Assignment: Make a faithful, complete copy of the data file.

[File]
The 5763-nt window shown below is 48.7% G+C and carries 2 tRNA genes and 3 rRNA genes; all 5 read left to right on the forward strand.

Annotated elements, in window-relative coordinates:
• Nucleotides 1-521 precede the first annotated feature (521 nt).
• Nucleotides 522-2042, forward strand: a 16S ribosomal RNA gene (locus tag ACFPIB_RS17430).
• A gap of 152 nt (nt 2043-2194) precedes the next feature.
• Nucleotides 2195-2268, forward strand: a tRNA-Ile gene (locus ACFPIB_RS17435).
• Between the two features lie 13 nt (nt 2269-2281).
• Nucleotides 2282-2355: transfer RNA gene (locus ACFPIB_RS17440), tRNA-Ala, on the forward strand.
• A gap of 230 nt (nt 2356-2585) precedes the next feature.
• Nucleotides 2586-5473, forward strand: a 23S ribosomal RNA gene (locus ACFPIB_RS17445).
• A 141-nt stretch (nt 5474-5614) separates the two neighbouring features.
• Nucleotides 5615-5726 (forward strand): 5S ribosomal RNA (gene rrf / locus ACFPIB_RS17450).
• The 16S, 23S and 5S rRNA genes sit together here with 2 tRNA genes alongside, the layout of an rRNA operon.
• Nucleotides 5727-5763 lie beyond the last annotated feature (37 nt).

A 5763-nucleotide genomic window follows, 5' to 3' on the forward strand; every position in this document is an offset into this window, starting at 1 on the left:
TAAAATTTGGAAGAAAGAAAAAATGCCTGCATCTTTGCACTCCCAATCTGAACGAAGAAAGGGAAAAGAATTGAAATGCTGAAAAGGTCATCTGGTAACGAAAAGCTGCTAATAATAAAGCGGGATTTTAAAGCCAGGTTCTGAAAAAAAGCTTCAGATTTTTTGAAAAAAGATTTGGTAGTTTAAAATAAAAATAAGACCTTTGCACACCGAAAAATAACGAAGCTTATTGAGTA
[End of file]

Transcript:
The 5763-nt window shown below is 48.7% G+C and carries 2 tRNA genes and 3 rRNA genes; all 5 read left to right on the forward strand.

Annotated elements, in window-relative coordinates:
• Nucleotides 1-521 precede the first annotated feature (521 nt).
• Nucleotides 522-2042, forward strand: a 16S ribosomal RNA gene (locus tag ACFPIB_RS17430).
• A gap of 152 nt (nt 2043-2194) precedes the next feature.
• Nucleotides 2195-2268, forward strand: a tRNA-Ile gene (locus ACFPIB_RS17435).
• Between the two features lie 13 nt (nt 2269-2281).
• Nucleotides 2282-2355: transfer RNA gene (locus ACFPIB_RS17440), tRNA-Ala, on the forward strand.
• A gap of 230 nt (nt 2356-2585) precedes the next feature.
• Nucleotides 2586-5473, forward strand: a 23S ribosomal RNA gene (locus ACFPIB_RS17445).
• A 141-nt stretch (nt 5474-5614) separates the two neighbouring features.
• Nucleotides 5615-5726 (forward strand): 5S ribosomal RNA (gene rrf / locus ACFPIB_RS17450).
• The 16S, 23S and 5S rRNA genes sit together here with 2 tRNA genes alongside, the layout of an rRNA operon.
• Nucleotides 5727-5763 lie beyond the last annotated feature (37 nt).

A 5763-nucleotide genomic window follows, 5' to 3' on the forward strand; every position in this document is an offset into this window, starting at 1 on the left:
TAAAATTTGGAAGAAAGAAAAAATGCCTGCATCTTTGCACTCCCAATCTGAACGAAGAAAGGGAAAAGAATTGAAATGCTGAAAAGGTCATCTGGTAACGAAAAGCTGCTAATAATAAAGCGGGATTTTAAAGCCAGGTTCTGAAAAAAAGCTTCAGATTTTTTGAAAAAAGATTTGGTAGTTTAAAATAAAAATAAGACCTTTGCACACCGAAAAATAACGAAGCTTATTGAGTA